SALT LAKE CITY — On a beautiful sunny day in 2016, B-boys and rappers gathered with academics, teachers and artists. Kids spun on their heads, participants perfected their spray-painting technique, and young emcees performed spoken-word poetry.
The museum's ACME program, which includes interactive art exhibits, a partnership with the University of Utah Honors Program and community outreach sessions, just received a $35,000 grant from the National Endowment for the Arts. It's the largest NEA grant that UMFA has ever received.
"It's not easy to get a grant from the NEA. … (The NEA) is really looking at and examining thousands of programs and art museums across the country, and for them to make an investment in our program, it's just such an exciting and validating experience for us," UMFA Executive Director Gretchen Dietrich told the Deseret News.
The story of how ACME got started goes back to the UMFA's 2016-17 closure for renovations. When Dietrich realized that the museum would need to be closed for 18 months, she and her colleagues took it as a challenge to find ways to stay relevent in the community — even without their home.
"I had long wanted to find a new and better way to have a presence in the community that was not necessarily tethered to the actual physical space of the museum," Dietrich said.
ACME began with a partnership with the Salt Lake City Public Library, which Dietrich called, "A match made in heaven."
Jorge Rojas, the museum's education and engagement director, was instrumental in creating the new program. He and Dietrich wanted to support the broader community as much as possible rather than just focusing on fine art aficionados.
"It's about … thinking (of the museum) in a (more) reciprocal way … in order to be a more inclusive, relevant space for our broader community," Rojas told the Deseret News.
The library branches host ACME Sessions, which are held every other month and focus on a different aspect of art and community. These sessions bring together speakers, artists, activists and community members to discuss important issues — like feminism, art therapy and immigration — and participate in related hands-on activities.
"We really made a conscious effort to shift the kind of power distribution and authority and say, 'Let's use our institutional platform and elevate the voices of these people in our community,'" Rojas said of these sessions.
Each of the ACME sessions that Dietrich and Rojas described, from one highlighting contemporary Native American artists to several about LGBT issues, focus on bringing community members together to have a discussion with people who are different than them.
"Humans just tend to seek their own and hang out in groups of people who are so similar to them," Dietrich said. "(When) you're surrounded by people who have very different experiences from you, … that can feel sort of insecure."
Dietrich and Rojas want ACME Sessions to feel open to everyone, and now that the UMFA has reopened, they've brought that openness into their home base.
The ACME Lab, located on the first floor of the museum, gives a different take on a traditional art exhibition. Its exhibits are very interactive and typically deal with contemporary issues.
"It's not only about showing people great art and connecting them to art," Dietrich said. "It's about finding new ways to frame the conversation.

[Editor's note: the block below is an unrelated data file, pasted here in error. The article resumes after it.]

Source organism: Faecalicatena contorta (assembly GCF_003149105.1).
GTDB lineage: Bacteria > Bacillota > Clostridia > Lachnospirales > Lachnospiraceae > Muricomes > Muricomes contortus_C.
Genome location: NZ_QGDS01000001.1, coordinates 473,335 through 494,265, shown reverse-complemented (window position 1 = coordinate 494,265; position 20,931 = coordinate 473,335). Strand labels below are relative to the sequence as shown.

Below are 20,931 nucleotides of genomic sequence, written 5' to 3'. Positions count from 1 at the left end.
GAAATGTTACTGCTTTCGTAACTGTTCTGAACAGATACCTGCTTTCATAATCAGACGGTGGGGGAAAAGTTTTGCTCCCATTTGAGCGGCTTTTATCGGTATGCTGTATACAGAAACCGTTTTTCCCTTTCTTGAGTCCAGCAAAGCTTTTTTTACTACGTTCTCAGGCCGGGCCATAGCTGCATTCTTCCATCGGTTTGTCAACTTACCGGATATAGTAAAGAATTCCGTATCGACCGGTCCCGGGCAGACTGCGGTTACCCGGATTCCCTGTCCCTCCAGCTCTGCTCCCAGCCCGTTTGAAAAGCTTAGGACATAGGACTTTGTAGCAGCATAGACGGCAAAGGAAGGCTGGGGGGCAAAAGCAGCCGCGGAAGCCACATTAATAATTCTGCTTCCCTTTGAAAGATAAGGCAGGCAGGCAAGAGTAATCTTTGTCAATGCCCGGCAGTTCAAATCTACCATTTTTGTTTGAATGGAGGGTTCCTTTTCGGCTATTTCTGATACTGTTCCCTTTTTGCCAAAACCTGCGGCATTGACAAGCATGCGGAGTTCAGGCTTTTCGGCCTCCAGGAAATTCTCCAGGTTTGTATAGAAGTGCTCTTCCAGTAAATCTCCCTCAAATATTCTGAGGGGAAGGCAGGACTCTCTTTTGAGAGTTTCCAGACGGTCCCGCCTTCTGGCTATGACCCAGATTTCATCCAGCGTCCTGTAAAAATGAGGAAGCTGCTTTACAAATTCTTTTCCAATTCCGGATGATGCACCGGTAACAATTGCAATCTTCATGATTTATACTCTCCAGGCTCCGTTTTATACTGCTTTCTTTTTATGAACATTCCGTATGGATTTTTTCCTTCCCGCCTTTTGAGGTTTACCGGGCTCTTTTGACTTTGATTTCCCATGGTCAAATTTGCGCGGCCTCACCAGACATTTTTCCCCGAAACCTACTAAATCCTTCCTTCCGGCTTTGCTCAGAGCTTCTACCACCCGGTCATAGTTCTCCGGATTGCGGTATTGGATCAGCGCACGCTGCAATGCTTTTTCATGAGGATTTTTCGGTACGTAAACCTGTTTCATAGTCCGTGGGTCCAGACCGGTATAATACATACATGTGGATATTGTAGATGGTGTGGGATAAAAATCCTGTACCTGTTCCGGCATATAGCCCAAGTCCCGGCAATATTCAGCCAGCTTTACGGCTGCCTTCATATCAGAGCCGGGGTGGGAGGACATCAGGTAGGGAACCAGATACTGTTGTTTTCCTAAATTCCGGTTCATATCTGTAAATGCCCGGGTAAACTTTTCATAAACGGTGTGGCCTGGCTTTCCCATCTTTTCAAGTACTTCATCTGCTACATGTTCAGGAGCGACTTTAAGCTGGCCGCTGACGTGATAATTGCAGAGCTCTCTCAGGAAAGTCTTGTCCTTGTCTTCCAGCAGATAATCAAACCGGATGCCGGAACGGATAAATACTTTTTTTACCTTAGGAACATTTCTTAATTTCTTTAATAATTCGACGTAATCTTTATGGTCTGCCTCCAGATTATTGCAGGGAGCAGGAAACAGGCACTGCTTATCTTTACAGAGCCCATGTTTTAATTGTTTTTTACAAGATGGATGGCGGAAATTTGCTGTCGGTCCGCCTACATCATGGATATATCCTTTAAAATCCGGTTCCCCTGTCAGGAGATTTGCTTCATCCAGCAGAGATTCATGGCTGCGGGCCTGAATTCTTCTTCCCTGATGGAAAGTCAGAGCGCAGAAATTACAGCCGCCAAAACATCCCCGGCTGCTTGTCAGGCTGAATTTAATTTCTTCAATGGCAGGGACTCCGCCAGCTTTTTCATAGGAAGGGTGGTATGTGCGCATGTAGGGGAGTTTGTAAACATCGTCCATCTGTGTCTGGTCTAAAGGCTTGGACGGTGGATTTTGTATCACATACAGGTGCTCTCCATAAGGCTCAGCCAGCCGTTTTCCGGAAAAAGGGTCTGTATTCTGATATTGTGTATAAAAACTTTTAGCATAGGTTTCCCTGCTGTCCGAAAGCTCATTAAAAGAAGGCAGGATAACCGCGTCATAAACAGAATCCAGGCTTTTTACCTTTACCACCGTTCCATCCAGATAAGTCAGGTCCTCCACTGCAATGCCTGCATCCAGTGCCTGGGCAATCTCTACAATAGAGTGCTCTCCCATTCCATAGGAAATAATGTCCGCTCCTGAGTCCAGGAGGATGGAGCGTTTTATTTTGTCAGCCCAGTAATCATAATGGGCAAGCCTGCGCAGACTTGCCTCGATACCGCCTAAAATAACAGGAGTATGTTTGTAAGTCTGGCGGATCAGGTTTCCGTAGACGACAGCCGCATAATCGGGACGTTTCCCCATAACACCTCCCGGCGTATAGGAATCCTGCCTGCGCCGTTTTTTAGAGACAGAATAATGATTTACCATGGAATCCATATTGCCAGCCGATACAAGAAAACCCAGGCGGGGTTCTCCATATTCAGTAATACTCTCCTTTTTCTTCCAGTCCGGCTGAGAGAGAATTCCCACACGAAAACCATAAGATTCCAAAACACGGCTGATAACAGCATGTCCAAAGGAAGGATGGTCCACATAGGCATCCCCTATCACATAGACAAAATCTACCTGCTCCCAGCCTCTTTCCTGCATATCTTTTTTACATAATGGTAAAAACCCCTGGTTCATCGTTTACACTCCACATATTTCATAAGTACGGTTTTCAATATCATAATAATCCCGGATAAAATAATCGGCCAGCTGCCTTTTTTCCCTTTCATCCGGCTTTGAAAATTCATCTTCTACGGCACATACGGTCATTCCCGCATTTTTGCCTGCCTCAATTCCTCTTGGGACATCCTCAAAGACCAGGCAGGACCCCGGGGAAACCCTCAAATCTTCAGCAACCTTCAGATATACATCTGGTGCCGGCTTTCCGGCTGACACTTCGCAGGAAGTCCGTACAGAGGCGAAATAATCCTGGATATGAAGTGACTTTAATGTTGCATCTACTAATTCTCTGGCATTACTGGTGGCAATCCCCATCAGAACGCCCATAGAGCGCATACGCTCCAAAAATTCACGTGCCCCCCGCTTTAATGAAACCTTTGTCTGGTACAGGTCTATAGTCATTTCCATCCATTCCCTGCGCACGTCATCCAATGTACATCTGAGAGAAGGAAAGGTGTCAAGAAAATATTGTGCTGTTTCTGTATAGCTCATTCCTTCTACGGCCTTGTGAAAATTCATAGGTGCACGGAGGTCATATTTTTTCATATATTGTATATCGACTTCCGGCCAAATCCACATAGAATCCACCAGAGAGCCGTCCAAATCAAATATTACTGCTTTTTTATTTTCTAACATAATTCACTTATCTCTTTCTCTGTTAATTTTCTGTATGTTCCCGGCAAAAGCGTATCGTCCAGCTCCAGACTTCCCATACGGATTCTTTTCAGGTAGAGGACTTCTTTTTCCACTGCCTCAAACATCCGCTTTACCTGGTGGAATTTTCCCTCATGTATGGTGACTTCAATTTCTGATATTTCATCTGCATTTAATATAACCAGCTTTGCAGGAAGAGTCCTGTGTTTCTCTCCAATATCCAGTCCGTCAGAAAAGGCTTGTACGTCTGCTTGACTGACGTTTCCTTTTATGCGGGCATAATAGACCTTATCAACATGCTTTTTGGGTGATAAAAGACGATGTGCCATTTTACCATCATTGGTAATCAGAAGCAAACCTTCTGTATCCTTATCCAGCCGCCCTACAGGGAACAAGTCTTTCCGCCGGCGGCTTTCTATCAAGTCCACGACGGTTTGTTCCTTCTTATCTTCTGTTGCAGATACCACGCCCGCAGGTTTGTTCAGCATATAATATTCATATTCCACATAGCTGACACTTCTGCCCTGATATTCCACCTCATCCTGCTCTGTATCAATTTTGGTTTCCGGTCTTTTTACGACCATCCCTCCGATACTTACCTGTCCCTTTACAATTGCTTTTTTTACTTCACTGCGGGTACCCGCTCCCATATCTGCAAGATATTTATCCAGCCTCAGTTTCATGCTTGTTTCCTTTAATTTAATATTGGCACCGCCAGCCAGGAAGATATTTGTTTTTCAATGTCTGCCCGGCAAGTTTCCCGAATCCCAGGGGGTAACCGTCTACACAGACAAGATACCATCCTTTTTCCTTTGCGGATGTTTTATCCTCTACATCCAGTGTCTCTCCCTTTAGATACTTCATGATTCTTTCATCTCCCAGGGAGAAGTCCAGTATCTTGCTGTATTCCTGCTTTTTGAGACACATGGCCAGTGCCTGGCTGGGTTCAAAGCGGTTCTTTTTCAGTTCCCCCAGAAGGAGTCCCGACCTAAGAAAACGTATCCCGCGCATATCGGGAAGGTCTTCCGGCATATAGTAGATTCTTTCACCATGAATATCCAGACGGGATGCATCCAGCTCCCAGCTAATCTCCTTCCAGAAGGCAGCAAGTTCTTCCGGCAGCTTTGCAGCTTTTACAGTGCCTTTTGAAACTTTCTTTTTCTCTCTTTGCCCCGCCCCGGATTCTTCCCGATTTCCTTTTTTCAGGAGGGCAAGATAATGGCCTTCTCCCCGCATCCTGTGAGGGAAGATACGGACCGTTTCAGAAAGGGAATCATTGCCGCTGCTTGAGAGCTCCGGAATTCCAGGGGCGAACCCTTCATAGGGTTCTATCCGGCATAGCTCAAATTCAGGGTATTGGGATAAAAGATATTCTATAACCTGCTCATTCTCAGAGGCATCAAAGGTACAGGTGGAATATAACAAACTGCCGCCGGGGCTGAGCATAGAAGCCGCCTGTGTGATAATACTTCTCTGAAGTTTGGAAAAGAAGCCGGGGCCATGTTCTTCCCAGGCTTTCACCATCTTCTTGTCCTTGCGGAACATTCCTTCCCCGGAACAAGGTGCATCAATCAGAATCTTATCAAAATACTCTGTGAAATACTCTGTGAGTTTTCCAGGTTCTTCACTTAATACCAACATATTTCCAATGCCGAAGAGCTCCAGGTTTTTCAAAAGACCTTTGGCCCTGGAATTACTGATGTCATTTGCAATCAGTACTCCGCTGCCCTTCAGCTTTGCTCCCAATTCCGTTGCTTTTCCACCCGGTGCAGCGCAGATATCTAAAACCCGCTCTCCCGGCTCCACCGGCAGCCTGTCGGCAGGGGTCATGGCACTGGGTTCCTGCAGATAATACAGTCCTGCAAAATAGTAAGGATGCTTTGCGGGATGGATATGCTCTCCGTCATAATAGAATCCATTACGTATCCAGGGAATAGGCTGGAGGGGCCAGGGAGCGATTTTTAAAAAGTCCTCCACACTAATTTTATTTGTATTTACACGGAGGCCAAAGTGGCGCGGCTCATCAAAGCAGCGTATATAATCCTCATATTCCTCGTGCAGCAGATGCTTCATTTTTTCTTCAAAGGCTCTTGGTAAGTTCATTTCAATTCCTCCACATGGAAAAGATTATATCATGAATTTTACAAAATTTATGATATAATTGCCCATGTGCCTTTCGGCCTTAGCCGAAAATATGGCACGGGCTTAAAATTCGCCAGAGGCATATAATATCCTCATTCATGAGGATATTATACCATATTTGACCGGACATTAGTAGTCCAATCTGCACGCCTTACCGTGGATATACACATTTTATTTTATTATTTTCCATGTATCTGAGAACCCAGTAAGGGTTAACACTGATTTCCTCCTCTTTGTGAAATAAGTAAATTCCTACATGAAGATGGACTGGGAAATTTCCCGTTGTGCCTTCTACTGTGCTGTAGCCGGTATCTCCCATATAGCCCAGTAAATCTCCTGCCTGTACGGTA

"We try to create a lot of opportunities for interactivity, for interdisciplinary engagement," she added.
UMFA practices what it preaches, and patrons, whether they know where it comes from or not, can feel ACME's influence throughout the museum. Thanks, in part, to the interactive art lab, museum guests can find children's books, couches and art they can touch, making the museum more kid-friendly. The museum also offers "Family Backpacks," which contain hands-on activities and are designed for children ages 4-12 to make adult-oriented galleries more enjoyable for families.
"I know a lot of people are afraid to bring small children to art museums because it is true, you cannot touch the art," Dietrich said. But for her, that doesn't mean the museum can't explore "new ways to engage different kinds of learners and different kinds of people," including young children.
"(The UMFA) is not meant to be a place where everyone's really quiet," he said. "We like it when kids are joyful. … We want this to be a lively, living, breathing space, where people are excited."
Since it's start in 2016, ACME has received funding from local donors, including Utah Humanities and the JoAnne L. Shrontz Family Foundation. With this new $35,000 grant from the NEA, ACME can continue its important work.
The money is, of course, vital to ACME's success. It goes to fund exhibitions, pay artists and support community outreach. However, the NEA grant is about a lot more than the money.Comment on this story
"To have validation, on a national level, … for something that our whole staff has been committed to and has been working on for over three years is really, really important," Rojas said. "It shows to us and to our community that what we've built together is important, and that it is worth developing and investing in and growing.
"It also sends a message to those people who believed in the vision of it early on … and hopefully it spurs just that much more interest from the community to come and reach out to us."
Correction: A previous version stated the $35,000 grant the Utah Museum of Fine Arts received from the National Endowment for the Arts was the largest grant the museum has received. It is the largest NEA grant the museum has received.